New suits!

The Sustainable Projects Fund grant also allowed us to buy new protective suits (which we needed because our society is growing as fast as our bee colonies!) Here is Laura (MSc Gender, Policy and Inequalities) modelling one of the new suits.


Rooftop gardening session

With urban beekeeping becoming increasingly popular, there are more and more beehives in Central London, but what bees really need is more sources of nectar and pollen. So in April we had a gardening session where volunteers from the society got together to dig up the dead annuals and plant bee-friendly plants.

The new plants are doing really well; we just need to remember to water them in the current hot and dry weather! One of the prettiest planters (top left) is one we left untended – it’s now a riot of wildflowers.

Carpentry workshop

Beekeeping requires many different skills! Besides gardening, we also had to do a spot of carpentry, to hammer together some new roofs for our hives (our existing roofs are nearly 5 years old and starting to show signs of wear).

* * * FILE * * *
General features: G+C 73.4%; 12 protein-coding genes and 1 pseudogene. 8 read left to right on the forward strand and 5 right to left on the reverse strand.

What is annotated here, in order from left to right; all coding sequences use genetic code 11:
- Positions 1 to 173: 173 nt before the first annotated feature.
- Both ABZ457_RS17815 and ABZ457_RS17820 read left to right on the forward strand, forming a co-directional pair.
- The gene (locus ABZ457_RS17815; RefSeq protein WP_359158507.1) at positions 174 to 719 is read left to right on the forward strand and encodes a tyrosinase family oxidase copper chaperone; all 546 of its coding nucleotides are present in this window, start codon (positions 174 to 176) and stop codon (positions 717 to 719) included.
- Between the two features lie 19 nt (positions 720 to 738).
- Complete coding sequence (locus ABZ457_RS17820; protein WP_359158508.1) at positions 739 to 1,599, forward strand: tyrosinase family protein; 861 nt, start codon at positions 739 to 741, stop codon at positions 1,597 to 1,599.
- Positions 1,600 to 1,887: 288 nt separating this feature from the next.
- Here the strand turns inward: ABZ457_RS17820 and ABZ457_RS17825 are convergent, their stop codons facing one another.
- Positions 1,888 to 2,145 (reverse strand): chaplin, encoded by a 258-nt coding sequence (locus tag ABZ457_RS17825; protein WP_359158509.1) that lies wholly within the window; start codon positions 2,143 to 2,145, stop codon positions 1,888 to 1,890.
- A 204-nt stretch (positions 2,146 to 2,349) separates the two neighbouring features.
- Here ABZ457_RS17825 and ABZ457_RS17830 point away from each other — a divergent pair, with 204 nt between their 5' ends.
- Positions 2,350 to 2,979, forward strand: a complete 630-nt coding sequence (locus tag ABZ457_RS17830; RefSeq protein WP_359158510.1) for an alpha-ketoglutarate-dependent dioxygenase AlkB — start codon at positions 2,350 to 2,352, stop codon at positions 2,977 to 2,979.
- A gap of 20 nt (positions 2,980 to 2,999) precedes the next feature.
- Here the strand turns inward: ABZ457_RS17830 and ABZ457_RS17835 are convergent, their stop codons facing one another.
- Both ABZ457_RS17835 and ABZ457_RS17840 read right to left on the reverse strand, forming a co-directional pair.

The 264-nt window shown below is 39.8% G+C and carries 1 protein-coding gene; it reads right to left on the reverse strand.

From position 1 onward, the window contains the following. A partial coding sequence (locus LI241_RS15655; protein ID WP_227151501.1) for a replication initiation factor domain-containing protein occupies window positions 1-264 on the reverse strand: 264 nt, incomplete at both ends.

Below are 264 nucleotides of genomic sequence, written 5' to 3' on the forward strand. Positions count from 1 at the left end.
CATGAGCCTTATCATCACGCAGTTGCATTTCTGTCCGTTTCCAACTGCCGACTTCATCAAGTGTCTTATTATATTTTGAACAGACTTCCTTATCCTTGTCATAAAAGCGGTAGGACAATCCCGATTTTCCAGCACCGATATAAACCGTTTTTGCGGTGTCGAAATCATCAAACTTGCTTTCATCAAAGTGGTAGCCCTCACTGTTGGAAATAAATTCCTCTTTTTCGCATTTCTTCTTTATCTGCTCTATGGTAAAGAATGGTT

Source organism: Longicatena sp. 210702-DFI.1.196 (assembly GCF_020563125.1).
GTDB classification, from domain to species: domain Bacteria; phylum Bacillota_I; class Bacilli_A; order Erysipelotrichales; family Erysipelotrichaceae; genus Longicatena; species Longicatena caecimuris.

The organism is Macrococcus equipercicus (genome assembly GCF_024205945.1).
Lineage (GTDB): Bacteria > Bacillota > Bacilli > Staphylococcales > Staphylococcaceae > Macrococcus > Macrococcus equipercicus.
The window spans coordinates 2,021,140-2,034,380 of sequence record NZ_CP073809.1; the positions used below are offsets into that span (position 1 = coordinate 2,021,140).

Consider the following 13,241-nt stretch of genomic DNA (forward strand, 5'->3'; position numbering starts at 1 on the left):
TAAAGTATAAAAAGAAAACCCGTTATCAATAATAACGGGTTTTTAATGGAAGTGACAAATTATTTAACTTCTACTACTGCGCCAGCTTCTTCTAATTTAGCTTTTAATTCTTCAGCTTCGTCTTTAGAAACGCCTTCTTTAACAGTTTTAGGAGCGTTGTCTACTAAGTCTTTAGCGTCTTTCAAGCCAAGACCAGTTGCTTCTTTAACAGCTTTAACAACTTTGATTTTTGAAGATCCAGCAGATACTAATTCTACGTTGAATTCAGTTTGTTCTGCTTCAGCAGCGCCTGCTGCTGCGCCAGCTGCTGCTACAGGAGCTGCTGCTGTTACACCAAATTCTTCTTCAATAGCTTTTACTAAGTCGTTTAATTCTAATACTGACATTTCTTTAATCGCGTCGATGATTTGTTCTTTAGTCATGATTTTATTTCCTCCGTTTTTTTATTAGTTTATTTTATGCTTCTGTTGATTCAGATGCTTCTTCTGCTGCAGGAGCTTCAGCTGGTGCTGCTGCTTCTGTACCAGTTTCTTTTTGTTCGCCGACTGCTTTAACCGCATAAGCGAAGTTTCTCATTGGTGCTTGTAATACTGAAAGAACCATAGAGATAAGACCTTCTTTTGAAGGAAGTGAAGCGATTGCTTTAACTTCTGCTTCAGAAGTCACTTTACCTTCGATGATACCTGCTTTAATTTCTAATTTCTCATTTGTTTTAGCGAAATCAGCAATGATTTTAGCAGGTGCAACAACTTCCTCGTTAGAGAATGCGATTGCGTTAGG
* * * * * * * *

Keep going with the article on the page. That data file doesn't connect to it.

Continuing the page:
100+ members

This year our society crossed one hundred members, which is quite incredible for such a niche society. Many of them were highly engaged and active, enthusiastically participating in events and volunteering their time to look after the bees. Several members of staff signed up (and we even interviewed one of them). We had members joining right up until the end of Summer Term!


Solitary bee nest box

Lastly, a grant from the Sustainable Projects Fund also enabled us to buy a Solitary Bee Nest Box, and it has just arrived in the post! In a future blogpost we will talk about the great diversity of solitary bees (did you know that honey bees and bumblebees make up only about 25 of the 250 species of bee in the UK, with the rest being solitary bees?) and the urgent need to protect them. For now, we are extremely excited about installing the nest box in Passfield Hall and seeing what kind of bees it attracts.